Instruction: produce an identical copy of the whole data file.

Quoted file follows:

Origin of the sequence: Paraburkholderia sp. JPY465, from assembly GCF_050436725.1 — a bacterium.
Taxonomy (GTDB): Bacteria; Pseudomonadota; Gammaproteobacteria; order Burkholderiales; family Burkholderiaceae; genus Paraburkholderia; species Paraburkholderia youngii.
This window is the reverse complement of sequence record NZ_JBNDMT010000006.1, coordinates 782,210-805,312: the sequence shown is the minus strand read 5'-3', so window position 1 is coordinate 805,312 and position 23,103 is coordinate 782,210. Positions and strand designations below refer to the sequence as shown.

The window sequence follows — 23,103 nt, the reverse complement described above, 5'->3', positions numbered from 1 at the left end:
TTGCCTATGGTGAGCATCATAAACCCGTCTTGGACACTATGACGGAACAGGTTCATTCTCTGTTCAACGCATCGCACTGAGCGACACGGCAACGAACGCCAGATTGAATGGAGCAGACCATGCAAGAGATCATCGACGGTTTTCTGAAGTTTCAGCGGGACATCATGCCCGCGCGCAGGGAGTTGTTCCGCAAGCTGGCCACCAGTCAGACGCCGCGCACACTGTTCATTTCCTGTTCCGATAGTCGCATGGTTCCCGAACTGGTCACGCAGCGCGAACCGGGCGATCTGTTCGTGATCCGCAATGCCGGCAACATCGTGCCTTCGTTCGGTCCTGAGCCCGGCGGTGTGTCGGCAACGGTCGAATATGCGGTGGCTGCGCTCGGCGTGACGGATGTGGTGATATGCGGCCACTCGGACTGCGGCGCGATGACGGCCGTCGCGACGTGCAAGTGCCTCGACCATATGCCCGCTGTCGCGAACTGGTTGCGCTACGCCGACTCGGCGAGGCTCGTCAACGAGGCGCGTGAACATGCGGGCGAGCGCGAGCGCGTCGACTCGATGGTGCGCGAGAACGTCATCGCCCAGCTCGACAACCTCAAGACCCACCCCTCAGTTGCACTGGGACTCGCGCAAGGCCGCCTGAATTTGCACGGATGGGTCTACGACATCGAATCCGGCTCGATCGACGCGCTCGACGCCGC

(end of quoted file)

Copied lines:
Origin of the sequence: Paraburkholderia sp. JPY465, from assembly GCF_050436725.1 — a bacterium.
Taxonomy (GTDB): Bacteria; Pseudomonadota; Gammaproteobacteria; order Burkholderiales; family Burkholderiaceae; genus Paraburkholderia; species Paraburkholderia youngii.
This window is the reverse complement of sequence record NZ_JBNDMT010000006.1, coordinates 782,210-805,312: the sequence shown is the minus strand read 5'-3', so window position 1 is coordinate 805,312 and position 23,103 is coordinate 782,210. Positions and strand designations below refer to the sequence as shown.

The window sequence follows — 23,103 nt, the reverse complement described above, 5'->3', positions numbered from 1 at the left end:
TTGCCTATGGTGAGCATCATAAACCCGTCTTGGACACTATGACGGAACAGGTTCATTCTCTGTTCAACGCATCGCACTGAGCGACACGGCAACGAACGCCAGATTGAATGGAGCAGACCATGCAAGAGATCATCGACGGTTTTCTGAAGTTTCAGCGGGACATCATGCCCGCGCGCAGGGAGTTGTTCCGCAAGCTGGCCACCAGTCAGACGCCGCGCACACTGTTCATTTCCTGTTCCGATAGTCGCATGGTTCCCGAACTGGTCACGCAGCGCGAACCGGGCGATCTGTTCGTGATCCGCAATGCCGGCAACATCGTGCCTTCGTTCGGTCCTGAGCCCGGCGGTGTGTCGGCAACGGTCGAATATGCGGTGGCTGCGCTCGGCGTGACGGATGTGGTGATATGCGGCCACTCGGACTGCGGCGCGATGACGGCCGTCGCGACGTGCAAGTGCCTCGACCATATGCCCGCTGTCGCGAACTGGTTGCGCTACGCCGACTCGGCGAGGCTCGTCAACGAGGCGCGTGAACATGCGGGCGAGCGCGAGCGCGTCGACTCGATGGTGCGCGAGAACGTCATCGCCCAGCTCGACAACCTCAAGACCCACCCCTCAGTTGCACTGGGACTCGCGCAAGGCCGCCTGAATTTGCACGGATGGGTCTACGACATCGAATCCGGCTCGATCGACGCGCTCGACGCCGC